On Thursday, October 2nd, the legendary jazz pianist Anne Fadale will be inducted into the Buffalo Hall Of Fame. This is a long overdue acknowledgement for one of the true jazz greats to grace us with her presence in Buffalo. Her jazz pedigree includes being mentored by the great Oscar Peterson, who referred to her as his contemporary according to the stories told by her son Bud Fadale.
Her presence remains strong as she was the matriarch of what many call “Buffalo's First Family of Jazz” and on any given weekend, you might find a Fadale performing somewhere. She was the regular pianist also for years with WBEN radio and TV.
This family labor of love for jazz and for Anne Fadale has given us the gifts of two recordings restored by Select Sound Studios and Bud Fadale. Back in 1983, a live studio recording of Anne Fadale on piano was completed. She asked her two sons, Bud on bass and Charlie on drums to accompany her on this recording. According to Bud, or as some call him, Buddy, he had not heard the recording until most recently.
The second 1983 recording also includes the late great Elvin Shepherd. Buddy has painstakingly, along with the help of Select Sound Studios, has had these recordings digitally re-mastered into two CD’s. The first is entitled: How Time Goes By (the Lost Sessions), The Anne Fadale Trio. The second CD recording is labeled: That’s All, The Anne Fadale Trio Featuring Elvin Shepherd.
For Buddy and his family, it is an emotional joy to hear as well as share the recordings. As Buddy puts it:
On the How Time Goes By CD, we get fifteen tracks of musical force indeed. This live recording shows the extraordinary talents of Anne Fadale as a jazz pianist. Buddy was kind enough to provide the CD’s for listening. On this CD, the emotional styling on the Johnny Mandel tune Emily literally sings and you can envision her right hand giving the tune a vibrato improvisation. On the 9th track, There Is No Greater Love, you can hear the swing in Anne Fadale as she commands the piano to dance with her. This is a true recording treasure for all of Buffalo to possess. Here is Anne Fadale on the mesmerizing tune Emily:
On the 13 tracks That’s All CD, it begins with an introduction from the late WBFO architect of Jazz, John Hunt. I will admit, hearing the voice of the late John Hunt introducing Anne Fadale and then later Elvin Shepherd hit me hard. John Hunt was taken from us in 1985 by cancer at the age of 33. During the ‘70’s and early ‘80’s, John Hunt transformed WBFO into a powerhouse jazz station. One I listened to endlessly and was a true source of an awakening to jazz.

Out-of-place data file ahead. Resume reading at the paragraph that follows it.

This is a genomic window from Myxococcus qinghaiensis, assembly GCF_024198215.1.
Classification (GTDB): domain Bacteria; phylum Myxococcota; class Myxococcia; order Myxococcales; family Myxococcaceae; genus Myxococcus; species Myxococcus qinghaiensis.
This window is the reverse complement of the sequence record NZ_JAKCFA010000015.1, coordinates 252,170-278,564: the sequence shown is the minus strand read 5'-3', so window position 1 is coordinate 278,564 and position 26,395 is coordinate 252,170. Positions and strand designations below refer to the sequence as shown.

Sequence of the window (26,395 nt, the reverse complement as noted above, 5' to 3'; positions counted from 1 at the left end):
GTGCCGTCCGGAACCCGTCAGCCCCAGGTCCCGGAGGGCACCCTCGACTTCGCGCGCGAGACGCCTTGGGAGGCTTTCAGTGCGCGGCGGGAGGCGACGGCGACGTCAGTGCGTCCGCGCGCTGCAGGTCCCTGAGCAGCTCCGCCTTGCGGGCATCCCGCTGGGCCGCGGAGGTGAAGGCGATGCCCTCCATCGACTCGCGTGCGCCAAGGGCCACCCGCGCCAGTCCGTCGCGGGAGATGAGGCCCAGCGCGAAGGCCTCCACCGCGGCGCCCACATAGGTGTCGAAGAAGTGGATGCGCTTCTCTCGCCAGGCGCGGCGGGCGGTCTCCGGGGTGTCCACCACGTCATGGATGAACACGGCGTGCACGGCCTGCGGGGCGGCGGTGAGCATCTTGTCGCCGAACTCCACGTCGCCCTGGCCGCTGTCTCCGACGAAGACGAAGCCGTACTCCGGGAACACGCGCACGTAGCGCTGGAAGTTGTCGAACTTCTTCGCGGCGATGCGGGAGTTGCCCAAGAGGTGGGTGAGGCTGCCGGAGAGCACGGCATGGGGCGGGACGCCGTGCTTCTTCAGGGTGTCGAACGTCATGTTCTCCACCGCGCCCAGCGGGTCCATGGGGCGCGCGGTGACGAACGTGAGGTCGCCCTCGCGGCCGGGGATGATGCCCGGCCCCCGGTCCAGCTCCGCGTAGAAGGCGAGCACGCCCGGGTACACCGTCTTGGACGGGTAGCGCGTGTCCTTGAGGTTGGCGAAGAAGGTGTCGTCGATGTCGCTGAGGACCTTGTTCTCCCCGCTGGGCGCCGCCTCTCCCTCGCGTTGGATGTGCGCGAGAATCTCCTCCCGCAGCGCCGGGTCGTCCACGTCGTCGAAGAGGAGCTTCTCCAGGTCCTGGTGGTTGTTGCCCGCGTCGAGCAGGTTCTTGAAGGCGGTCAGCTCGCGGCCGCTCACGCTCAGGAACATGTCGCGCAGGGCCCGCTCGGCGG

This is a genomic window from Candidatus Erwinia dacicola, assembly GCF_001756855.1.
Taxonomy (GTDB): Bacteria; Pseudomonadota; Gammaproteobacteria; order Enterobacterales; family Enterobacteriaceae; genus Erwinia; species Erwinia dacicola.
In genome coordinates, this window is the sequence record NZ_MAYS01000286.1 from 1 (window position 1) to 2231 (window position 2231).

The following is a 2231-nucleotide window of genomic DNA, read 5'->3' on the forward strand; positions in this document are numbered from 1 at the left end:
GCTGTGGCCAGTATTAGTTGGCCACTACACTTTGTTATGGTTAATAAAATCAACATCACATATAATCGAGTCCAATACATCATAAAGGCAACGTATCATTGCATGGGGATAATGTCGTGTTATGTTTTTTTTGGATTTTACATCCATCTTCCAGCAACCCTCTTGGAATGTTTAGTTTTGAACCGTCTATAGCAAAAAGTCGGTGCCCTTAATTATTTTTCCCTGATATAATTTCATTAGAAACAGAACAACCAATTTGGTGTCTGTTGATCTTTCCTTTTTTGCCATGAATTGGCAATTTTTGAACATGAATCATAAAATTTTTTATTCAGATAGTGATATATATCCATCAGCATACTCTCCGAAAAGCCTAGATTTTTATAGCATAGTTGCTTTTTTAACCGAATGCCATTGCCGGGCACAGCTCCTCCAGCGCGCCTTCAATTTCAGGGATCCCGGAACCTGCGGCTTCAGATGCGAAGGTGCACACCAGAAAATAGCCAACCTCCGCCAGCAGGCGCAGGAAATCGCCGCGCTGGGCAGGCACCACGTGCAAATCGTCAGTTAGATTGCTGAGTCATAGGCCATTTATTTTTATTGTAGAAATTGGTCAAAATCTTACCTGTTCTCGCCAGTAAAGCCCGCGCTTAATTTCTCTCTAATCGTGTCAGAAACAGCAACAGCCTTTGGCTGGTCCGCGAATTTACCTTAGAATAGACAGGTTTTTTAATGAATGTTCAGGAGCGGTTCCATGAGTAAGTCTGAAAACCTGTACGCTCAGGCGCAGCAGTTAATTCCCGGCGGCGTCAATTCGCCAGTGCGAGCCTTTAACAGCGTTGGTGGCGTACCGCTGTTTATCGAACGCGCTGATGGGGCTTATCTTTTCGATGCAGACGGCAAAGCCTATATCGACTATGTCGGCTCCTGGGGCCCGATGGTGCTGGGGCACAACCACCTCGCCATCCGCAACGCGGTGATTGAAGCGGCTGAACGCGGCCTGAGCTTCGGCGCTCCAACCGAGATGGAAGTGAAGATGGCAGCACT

This CD features the great Elvin Shepherd on tenor saxophone. And the combination of Anne Fadale and Shepherd is a monumental uniting of two Buffalo jazz greats. Track 5, Give Me The Simple Life composed by Rube Bloom, shows how powerful Shepherd was on the saxophone and we hear Anne Fadale turn this into a rousing jazz tune. Shepherd shines on his own composition Shep’s Blues and it is an opportunity to hear the rapidity of note changes by Elvin. Not to be lost on either recording are the fine accompaniment of Bud Fadale on string bass and Charlie Fadale on drums. The performances are stellar and you can picture the encouraging eyes of their Mother upon them and urging them on. Here is Anne Fadale and Elvin Shepherd on the tune Give Me The Simple Life:
Perhaps equally important to the music, if you can dare to say such, are the John Hunt interviews of both Elvin Shepherd and Anne Fadale. You are ported back to a special time of jazz in the Buffalo area. Anne talks to John Hunt about her story, her family's story, and bringing her sons into jazz. And, to hear a brief 37 seconds of Elvin Shepherd talking is a real treat as Hunt attempts to interview him before he needs to head out to a gig. These are treasures in the annals of Buffalo jazz history. (Here is a picture of John Hunt in 1982 giving Bobby Militello the Jazz Performer of the Year Award.)
A Buffalo Jazz History Moment
On Thursday, October 2nd, as Anne Fadale is inducted into the Buffalo Hall of Fame, let us remember the wonderful treasure she represents to all of Greater Buffalo. These recordings give us the gift of a moment in time, 1983, when history recorded the timeless extraordinary talents of one the area’s most graceful jazz artists. Let us count our lucky stars that history divined such a moment for all of us.
Keep Jazz Alive In WNY!!